NICE, not easy

Moan as we do about the National Institute for Clinical Excellence (NICE), which decides which drugs should be available on the NHS, the idea that there should be a rationale about rationing has been received rather differently across the Atlantic.

In the US $2,000bn is spent annually on healthcare, but only 0.1% of this is actually used to assess whether any of the money was spent wisely, the BMJ reports this week. Two Democratic senators have introduced a bill, which has been generally welcomed, to establish a NICE-like institution to evaluate what the most effective healthcare interventions are. 

The responses to the piece below about NICE’s proposal not to fund new drugs for renal cancer are, in disagreement, understandable. But the problem is that rationing healthcare interventions is inevitable. Even if we (rightly) save money by stopping inappropriate prescribing and other ineffective interventions, there are still going to be limits and hard judgment calls to make. These decisions should be made openly and as fairly as possible.

In general I think NICE are doing a hard job well but I think that there should be more questioning of what ‘cost-effectiveness’ means. If NICE decides an intervention is not cost effective then the intervention needs either to be made better, or cheaper, in order to compel us to prescribe it.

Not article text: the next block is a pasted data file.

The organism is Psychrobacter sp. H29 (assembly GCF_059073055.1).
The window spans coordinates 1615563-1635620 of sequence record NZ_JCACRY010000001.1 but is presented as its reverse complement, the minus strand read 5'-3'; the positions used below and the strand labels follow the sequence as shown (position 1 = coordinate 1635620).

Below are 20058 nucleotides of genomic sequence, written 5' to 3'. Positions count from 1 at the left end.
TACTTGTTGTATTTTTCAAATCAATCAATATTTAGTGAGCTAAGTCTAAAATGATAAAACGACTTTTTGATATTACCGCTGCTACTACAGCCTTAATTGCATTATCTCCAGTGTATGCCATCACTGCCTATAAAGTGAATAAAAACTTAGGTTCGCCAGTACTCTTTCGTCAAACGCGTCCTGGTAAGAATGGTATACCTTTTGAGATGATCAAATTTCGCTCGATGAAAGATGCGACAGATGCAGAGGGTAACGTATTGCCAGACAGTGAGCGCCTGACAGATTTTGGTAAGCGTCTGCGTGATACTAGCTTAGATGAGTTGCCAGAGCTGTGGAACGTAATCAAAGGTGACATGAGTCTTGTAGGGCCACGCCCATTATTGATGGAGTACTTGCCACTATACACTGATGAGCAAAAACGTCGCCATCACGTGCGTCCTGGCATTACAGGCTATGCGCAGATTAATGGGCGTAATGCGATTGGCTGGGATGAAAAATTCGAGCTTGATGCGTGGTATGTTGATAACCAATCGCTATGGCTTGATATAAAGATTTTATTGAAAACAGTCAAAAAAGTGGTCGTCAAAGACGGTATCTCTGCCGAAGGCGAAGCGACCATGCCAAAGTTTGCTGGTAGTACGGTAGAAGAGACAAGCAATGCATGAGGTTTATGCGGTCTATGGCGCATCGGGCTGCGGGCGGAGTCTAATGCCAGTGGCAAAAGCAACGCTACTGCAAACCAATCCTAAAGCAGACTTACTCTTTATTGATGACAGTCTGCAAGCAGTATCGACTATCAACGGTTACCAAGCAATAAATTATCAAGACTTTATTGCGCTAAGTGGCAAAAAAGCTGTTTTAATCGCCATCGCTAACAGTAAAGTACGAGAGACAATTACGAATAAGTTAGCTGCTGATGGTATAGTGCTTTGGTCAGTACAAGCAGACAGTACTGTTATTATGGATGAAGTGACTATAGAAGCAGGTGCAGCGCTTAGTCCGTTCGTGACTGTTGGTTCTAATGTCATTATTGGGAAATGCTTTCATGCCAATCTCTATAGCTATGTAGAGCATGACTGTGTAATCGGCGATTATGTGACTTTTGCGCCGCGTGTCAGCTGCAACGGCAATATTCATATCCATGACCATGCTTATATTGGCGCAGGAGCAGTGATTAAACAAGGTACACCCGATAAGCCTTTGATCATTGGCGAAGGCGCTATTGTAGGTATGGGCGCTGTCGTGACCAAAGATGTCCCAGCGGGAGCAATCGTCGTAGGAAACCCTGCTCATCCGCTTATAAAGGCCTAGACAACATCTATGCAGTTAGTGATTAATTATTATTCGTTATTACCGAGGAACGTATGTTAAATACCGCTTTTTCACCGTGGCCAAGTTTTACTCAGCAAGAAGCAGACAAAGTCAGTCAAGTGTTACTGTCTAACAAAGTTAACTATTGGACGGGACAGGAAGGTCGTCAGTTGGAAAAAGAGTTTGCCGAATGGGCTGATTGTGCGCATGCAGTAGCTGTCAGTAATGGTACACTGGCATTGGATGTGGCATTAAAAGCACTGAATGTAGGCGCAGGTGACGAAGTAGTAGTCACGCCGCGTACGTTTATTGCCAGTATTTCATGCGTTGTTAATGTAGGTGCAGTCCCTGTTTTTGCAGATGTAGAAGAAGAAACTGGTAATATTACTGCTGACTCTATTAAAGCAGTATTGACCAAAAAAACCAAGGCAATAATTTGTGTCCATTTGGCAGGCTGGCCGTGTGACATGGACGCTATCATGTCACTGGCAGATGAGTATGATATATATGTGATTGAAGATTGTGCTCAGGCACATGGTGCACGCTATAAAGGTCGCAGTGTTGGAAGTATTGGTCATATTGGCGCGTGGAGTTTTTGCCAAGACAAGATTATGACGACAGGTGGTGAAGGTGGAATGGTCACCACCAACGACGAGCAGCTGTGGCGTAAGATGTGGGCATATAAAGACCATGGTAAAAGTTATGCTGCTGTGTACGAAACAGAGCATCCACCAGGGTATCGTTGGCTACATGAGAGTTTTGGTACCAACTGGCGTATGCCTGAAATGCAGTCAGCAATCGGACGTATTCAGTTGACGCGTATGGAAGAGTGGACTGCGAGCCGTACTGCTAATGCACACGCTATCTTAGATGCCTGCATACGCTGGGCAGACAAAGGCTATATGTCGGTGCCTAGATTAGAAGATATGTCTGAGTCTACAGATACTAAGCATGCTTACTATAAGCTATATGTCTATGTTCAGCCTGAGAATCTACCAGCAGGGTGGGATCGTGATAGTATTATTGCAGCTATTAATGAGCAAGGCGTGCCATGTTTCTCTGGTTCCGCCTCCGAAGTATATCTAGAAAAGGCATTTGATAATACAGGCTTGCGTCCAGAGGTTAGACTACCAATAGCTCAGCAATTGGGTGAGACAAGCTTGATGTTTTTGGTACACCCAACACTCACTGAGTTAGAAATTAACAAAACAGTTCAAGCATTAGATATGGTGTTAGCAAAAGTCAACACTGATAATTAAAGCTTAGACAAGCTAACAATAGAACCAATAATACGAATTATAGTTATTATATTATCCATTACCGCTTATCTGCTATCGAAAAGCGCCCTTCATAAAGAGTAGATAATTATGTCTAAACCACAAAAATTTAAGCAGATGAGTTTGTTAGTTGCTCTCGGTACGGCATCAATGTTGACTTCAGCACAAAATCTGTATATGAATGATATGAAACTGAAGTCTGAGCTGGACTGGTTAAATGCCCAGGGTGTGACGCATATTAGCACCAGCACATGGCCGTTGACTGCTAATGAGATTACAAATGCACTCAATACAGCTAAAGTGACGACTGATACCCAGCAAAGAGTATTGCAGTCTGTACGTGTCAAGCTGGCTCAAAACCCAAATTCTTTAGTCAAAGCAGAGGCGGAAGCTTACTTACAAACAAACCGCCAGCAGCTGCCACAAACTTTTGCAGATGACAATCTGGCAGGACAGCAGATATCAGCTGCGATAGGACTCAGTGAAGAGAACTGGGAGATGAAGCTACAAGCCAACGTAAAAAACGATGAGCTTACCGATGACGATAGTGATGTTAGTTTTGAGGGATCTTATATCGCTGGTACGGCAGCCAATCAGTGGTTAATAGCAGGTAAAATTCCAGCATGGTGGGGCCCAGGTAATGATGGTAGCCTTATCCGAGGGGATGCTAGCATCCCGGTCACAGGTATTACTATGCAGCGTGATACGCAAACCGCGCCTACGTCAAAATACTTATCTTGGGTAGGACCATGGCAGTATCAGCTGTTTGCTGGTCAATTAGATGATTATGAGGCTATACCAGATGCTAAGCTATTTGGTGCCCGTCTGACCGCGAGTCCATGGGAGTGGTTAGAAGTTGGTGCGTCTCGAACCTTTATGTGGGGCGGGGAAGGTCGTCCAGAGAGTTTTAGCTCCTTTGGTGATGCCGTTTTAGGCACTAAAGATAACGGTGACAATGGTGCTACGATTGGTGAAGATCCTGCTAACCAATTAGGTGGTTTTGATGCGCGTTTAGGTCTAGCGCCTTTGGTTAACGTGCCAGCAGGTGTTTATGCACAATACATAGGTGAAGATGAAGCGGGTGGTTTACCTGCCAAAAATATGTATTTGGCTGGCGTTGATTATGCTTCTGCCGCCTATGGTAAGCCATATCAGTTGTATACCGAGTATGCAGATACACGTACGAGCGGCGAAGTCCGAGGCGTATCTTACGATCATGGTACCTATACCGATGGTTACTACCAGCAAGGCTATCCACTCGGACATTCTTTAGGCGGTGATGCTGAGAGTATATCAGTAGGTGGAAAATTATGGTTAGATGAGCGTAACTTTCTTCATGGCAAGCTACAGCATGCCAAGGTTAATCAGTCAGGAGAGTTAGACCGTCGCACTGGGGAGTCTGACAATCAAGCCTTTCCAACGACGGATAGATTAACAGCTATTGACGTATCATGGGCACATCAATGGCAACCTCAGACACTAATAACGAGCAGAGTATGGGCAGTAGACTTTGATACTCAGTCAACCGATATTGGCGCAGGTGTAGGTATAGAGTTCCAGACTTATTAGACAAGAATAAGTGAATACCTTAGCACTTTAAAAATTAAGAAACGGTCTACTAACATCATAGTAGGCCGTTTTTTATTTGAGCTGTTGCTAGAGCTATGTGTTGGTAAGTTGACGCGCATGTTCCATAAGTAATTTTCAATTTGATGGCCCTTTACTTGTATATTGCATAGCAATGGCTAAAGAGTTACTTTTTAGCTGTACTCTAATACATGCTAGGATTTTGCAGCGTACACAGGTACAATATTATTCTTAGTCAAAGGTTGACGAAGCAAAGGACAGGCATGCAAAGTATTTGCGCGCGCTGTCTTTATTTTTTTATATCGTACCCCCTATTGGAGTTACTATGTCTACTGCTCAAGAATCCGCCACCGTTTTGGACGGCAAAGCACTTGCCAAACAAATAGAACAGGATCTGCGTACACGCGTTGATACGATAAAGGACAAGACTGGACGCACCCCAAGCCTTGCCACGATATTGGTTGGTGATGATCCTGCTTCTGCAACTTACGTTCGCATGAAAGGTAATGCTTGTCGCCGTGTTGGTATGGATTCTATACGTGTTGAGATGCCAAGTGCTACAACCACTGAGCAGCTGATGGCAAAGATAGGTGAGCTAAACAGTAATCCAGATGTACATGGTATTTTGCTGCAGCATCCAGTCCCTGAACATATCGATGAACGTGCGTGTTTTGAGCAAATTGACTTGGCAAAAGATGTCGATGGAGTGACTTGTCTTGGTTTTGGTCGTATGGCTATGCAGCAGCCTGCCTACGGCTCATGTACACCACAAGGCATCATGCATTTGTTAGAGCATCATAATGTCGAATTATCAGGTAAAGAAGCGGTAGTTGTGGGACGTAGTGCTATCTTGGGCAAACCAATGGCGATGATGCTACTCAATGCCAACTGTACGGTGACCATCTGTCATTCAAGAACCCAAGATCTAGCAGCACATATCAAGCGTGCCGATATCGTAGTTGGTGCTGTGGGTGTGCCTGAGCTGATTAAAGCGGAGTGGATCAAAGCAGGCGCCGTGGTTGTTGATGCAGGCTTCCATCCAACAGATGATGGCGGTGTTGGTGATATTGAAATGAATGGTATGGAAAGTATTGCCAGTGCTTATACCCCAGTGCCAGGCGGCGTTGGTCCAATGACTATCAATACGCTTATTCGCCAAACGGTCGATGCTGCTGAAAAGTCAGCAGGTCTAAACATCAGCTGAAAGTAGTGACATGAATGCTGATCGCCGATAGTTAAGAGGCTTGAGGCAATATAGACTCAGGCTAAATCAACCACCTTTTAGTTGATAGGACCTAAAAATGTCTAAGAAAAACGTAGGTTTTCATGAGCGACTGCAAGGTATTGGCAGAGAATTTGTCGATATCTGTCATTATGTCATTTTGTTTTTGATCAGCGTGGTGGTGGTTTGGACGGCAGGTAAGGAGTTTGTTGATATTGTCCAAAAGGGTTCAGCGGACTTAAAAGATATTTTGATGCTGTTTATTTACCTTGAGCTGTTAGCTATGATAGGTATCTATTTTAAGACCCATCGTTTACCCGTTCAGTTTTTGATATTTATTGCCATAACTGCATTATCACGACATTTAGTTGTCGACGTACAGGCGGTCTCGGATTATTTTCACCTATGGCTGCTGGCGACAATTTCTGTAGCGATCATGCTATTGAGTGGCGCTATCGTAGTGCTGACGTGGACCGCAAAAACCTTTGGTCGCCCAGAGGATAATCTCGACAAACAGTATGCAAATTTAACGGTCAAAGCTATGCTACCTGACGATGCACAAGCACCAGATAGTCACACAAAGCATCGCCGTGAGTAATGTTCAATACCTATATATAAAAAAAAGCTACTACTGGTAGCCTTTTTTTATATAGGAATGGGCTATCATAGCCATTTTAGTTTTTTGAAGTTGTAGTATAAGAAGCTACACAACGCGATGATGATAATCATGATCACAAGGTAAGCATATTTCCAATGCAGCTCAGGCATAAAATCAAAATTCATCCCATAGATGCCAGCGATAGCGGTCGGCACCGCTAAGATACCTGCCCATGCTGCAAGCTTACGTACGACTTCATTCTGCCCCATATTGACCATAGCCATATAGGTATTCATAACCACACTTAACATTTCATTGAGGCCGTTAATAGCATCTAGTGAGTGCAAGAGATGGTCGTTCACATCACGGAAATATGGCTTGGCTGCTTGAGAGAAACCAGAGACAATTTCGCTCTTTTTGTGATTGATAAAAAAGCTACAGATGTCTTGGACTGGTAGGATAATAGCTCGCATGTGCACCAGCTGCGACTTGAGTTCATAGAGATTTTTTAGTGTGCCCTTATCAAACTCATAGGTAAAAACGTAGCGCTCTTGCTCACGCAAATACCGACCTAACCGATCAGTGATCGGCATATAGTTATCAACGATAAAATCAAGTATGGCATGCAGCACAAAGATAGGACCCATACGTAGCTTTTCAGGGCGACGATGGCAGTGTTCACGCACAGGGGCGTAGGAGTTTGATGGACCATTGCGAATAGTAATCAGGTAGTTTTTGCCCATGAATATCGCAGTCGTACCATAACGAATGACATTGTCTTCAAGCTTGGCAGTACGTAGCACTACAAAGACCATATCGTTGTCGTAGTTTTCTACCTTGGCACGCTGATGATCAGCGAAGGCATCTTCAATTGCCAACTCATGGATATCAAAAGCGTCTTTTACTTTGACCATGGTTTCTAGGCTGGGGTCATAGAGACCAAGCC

Michael Rawlins, the chair of NICE, seems to agree. he is quoted today as saying that “we are told we are being mean all the time, but what nobody mentions is why the drugs are so expensive”. I think he’s absolutely right.  The research and development of pharmaceuticals is only one part of pharmaceutical budgeting. Especially when one considers that mere advertising of a drug can cost $161m, or that there are reportedly up to 8,000 ‘drug reps’ (pharmaceutical sales representatives) in the UK who are paid to encourage doctors to prescribe their products.

NICE should enable pharmaceuticals to stop all advertising and marketing. Its judgment should be the one that makes doctors put pen to prescription pad, which would mean more money for R&D and make drugs cheaper.

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